Bullied Teens at Higher Risk of Developing Adulthood Depression
Teenagers who are bullied during their formative adolescent years are more likely to develop depression as adults.
Teenagers who are bullied during their formative adolescent years are more likely to develop depression as adults, recent study results suggest.
The study, the results of which were published online in BMJ, analyzed data on 3898 teenagers in an attempt to discern the potential relationship between adolescent bullying and adulthood depression. The participants each completed a questionnaire about bullying at age 13 years and an assessment of depression at age age 18 years.
The research team found that 14.8% of the 683 teenagers who reported being bullied more than once a week were depressed at age 18 years, as were 7.1% of the 1446 teenagers who were bullied between 1 and 3 times over 6 months. In comparison, 5.5% of teenagers who did not experience bullying were depressed at 18 years.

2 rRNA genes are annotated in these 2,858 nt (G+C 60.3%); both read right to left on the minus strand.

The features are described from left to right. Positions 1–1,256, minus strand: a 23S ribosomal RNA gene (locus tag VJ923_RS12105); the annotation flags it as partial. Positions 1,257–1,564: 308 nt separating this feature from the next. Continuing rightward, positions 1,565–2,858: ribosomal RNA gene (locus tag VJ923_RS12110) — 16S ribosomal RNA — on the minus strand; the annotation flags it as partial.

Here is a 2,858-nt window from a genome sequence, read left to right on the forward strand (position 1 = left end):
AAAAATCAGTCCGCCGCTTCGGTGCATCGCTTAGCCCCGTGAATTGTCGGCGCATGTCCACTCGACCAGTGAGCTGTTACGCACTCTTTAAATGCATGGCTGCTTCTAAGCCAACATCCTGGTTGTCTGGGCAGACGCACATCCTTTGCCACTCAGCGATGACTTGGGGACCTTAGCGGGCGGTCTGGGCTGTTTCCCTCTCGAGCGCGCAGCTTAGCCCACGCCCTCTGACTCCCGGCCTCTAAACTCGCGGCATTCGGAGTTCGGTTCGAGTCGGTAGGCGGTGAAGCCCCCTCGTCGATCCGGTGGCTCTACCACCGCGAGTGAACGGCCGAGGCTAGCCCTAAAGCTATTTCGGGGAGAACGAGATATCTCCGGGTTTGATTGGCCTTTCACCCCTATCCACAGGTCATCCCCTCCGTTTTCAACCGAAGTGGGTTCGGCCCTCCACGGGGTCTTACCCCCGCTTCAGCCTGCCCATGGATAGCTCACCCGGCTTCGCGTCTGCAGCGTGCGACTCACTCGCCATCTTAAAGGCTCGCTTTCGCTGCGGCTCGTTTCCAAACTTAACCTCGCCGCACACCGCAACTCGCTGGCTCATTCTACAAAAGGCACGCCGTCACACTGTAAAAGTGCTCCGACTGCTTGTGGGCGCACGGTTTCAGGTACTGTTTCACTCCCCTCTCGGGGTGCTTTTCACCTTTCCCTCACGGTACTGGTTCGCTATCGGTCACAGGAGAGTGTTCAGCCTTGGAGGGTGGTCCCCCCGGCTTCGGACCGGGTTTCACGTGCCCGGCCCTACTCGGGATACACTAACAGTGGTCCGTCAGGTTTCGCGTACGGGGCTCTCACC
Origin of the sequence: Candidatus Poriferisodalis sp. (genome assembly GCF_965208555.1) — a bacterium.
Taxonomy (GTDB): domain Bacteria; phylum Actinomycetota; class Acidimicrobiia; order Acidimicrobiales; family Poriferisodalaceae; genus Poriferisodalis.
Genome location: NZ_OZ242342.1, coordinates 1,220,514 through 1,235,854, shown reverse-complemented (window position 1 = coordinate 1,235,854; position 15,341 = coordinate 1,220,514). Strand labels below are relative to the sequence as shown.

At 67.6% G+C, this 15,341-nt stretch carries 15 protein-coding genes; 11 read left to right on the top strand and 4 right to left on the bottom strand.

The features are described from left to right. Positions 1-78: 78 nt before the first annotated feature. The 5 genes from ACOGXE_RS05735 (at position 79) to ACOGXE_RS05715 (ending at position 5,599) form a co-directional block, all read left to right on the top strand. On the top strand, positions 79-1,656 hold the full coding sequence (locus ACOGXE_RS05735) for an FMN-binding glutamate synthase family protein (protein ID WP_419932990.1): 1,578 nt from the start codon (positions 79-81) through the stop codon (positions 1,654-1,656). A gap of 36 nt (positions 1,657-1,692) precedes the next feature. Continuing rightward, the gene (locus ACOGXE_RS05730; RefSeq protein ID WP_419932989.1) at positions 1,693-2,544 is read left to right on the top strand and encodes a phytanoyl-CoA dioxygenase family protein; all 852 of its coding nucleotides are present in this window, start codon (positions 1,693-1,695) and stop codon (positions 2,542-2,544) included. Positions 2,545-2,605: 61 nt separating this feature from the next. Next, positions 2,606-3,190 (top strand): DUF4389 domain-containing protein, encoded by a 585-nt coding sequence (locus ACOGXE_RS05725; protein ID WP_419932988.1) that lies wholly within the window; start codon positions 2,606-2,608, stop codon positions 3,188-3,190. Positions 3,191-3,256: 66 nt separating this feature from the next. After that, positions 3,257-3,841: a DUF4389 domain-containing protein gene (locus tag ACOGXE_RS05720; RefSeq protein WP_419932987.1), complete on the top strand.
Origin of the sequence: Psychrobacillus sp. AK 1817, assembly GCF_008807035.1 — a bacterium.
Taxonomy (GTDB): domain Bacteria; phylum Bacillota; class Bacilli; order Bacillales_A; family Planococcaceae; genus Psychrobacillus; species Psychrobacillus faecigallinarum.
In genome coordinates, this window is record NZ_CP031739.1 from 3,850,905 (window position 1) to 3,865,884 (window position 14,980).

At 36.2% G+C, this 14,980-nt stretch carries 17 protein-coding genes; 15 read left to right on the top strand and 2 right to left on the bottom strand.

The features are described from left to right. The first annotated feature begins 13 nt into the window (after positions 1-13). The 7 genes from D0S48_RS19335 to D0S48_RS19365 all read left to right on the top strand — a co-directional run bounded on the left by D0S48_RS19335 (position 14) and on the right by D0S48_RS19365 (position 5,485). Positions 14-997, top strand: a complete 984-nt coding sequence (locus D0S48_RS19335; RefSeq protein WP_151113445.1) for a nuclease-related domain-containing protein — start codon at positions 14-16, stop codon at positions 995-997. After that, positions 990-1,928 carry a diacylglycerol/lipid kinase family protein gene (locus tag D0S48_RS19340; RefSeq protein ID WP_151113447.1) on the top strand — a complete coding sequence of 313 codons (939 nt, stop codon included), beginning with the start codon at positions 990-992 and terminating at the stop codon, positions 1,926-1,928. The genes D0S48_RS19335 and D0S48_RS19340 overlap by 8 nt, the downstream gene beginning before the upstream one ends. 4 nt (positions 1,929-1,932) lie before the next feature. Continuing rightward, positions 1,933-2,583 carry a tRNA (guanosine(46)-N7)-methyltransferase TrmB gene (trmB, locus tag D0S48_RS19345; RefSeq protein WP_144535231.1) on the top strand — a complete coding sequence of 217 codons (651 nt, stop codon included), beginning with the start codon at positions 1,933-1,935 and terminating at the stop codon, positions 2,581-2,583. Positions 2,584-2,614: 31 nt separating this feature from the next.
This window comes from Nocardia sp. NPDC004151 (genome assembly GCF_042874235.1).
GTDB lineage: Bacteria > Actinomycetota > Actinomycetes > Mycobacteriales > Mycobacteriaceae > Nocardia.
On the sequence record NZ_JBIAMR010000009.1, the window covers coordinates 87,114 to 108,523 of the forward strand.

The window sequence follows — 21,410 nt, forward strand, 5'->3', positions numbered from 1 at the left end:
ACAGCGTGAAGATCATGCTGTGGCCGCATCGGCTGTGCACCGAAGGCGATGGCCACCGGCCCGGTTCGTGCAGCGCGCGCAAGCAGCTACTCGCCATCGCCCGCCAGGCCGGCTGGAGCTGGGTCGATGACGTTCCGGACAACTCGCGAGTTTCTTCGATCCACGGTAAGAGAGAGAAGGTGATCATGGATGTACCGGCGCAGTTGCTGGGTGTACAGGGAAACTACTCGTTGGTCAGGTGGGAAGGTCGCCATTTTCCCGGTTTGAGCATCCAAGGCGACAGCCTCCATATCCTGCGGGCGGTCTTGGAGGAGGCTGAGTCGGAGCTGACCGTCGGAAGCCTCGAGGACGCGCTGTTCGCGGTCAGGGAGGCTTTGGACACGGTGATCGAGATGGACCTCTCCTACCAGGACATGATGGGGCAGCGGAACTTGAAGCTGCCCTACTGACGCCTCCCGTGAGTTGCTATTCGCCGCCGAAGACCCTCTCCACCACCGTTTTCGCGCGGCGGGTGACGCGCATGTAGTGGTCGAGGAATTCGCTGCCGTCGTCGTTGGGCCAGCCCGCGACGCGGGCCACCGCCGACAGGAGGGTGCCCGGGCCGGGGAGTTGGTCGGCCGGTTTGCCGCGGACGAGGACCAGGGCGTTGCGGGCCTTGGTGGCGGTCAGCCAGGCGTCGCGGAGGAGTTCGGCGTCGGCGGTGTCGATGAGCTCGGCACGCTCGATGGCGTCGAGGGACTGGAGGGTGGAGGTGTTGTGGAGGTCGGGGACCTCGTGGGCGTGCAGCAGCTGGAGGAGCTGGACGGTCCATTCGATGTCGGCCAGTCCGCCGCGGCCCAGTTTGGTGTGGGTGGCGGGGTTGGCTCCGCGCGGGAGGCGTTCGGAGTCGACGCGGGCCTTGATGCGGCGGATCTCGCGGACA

After analyzing their findings, the authors determined that frequently bullied teenagers had an approximately 2-fold increased risk of developing depression in adulthood compared with those who did not experience bullying. The data indicated that this association was similar for both males and females.
The study authors explained that, should this relationship prove to be causal, up to 30% of depression in early adulthood could be attributable to bullying during teenage years. Although they acknowledged that their study was observational and that they cannot make definitive conclusions about causality, they suggested that reducing bullying in school could reduce the overall burden of depression.